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Imaging Home Bone Density CT Scan Fluoroscopy Mammography MRI/MRA Pet Scan Ultrasound X-Ray

The Procedure

Before the test begins, the patient will be given a small amount of radioactive material called a radioisotope; this will be injected or swallowed or inhaled as a gas. There should be little or no discomfort involved in the test. Nuclear Medicine procedures are safe, effective and painless.  How the test is performed depends on the type of scan the physician has ordered.  Depending on which type of scan is being performed, the imaging will be done either immediately, a few hours later, or even several days after the injection.  this allows the isotope time to flow through the body and concentrate in the organ that is being examined

The length of time for nuclear medicine procedures varies greatly, depending on the type of axam.  Actual scanning time for nuclear imaging exams can take from 20 minutes to several hours and may be conducted over several days.

  • You may be asked to wear a gown during the exam, or you may be allowed to wear your own clothing.
  • Women should always tell the technologist if there is any possibility that they are or might be pregnant or if they are breastfeeding.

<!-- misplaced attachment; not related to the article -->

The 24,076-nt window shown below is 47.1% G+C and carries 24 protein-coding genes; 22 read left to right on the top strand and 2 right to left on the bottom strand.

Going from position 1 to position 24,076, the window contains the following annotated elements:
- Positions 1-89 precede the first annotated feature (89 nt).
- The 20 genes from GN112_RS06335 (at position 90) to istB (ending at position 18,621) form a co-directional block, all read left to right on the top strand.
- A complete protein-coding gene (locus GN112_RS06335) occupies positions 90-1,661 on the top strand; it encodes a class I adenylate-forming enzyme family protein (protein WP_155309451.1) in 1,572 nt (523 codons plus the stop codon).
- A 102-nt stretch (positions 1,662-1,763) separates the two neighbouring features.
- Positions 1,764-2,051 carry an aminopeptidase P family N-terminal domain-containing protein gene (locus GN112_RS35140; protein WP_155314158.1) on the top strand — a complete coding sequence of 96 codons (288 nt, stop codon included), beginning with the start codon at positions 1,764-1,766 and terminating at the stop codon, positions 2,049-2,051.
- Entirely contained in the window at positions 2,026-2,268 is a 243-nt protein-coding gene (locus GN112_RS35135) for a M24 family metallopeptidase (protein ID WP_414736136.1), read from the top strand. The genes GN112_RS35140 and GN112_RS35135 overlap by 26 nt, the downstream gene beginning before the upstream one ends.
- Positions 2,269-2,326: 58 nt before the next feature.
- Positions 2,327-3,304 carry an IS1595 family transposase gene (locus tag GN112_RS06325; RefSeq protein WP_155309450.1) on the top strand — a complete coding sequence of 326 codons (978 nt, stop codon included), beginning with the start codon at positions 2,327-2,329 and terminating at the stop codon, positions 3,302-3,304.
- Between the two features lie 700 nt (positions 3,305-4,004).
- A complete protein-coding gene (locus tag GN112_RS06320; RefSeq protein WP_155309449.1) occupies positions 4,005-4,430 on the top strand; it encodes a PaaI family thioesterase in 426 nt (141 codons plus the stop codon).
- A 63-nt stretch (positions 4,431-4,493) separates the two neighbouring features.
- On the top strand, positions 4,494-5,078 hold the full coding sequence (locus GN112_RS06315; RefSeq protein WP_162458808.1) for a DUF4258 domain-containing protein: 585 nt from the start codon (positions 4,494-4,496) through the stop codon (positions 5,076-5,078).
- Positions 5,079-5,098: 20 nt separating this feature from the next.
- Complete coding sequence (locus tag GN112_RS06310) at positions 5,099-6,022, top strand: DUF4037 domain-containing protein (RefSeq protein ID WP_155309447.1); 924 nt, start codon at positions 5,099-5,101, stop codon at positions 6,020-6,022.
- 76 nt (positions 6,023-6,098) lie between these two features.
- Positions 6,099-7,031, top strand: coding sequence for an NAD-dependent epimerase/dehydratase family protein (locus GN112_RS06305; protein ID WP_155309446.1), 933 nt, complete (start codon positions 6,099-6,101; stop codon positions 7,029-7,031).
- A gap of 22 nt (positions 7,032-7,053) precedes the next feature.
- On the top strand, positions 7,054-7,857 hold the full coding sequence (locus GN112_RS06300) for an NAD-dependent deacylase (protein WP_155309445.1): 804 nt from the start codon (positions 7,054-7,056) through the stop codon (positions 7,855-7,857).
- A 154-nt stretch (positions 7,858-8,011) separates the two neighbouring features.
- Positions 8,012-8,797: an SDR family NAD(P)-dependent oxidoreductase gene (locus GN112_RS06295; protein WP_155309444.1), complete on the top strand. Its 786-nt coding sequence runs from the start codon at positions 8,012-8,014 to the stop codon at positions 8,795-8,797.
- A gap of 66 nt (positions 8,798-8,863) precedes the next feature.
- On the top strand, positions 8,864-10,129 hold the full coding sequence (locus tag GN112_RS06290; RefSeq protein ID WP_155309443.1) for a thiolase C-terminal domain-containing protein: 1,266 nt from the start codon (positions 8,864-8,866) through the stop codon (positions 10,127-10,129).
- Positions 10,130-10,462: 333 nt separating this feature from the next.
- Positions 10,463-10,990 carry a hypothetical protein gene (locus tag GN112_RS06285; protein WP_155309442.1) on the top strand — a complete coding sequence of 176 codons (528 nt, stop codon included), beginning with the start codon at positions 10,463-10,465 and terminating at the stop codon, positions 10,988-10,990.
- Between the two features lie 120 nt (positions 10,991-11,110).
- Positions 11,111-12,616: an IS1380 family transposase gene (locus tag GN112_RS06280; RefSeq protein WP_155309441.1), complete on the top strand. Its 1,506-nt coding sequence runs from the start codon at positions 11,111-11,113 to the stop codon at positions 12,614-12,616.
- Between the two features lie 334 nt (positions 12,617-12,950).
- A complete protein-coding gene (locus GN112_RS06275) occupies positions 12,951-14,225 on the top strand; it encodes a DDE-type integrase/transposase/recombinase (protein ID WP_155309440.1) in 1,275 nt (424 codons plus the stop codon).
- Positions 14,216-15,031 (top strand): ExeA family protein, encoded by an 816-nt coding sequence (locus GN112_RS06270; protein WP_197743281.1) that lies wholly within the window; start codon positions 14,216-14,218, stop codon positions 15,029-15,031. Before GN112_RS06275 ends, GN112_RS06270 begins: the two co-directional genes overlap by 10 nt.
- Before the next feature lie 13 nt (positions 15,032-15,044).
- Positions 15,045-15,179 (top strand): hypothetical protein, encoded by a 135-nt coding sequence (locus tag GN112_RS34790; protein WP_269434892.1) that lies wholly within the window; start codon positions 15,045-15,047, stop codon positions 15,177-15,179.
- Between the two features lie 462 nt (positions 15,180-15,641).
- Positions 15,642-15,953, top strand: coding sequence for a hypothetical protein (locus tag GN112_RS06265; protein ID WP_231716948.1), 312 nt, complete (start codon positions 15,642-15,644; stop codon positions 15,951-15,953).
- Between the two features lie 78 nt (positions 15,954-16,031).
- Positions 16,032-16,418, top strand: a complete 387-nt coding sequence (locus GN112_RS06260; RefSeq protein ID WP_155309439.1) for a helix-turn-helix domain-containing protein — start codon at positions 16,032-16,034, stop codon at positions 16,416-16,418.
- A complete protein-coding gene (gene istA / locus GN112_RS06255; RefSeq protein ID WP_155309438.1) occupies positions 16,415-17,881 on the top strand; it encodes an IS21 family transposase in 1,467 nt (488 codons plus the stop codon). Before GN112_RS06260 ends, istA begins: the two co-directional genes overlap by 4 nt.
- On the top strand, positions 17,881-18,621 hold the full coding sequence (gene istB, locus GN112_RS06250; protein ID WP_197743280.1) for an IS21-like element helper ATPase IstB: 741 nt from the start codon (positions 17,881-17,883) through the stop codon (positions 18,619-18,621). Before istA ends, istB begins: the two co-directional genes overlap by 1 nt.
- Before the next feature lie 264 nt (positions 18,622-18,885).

• You should inform the technologist of any allergies, medications or medical conditions.
  • You will be positioned on a table. If necessary, a nurse or technologist will insert an intravenous (IV) line into a vein in your hand or arm.
  • Depending on the type of exam, the radiotracer is then injected, swallowed or inhaled. It can take anywhere from several seconds to several days for it to accumulate in your body.
  • The length of time for nuclear medicine procedures varies greatly, depending on the type of exam. Actual scanning time for nuclear imaging exams can take from 20 minutes to several hours and may be conducted over several days.

What are Some Common Uses of the Procedure?

  • Analyze kidney function
  • Image blood flow and function of the heart
  • Scan lungs for respiratory and blood-flow problems
  • Identify blockage of the gallbladder
  • Evaluate bones for fracture, infection, arthritis or tumor
  • Determine the presence or spread of cancer
  • Identify bleeding into the bowel
  • Locate the presence of infection
  • Measure thyroid function to detect an overactive or underactive thyroid

Technology Updates

  •  SPECT/CT at JCMC

 

 

 

 

 

 

 

 

 

 

 

 
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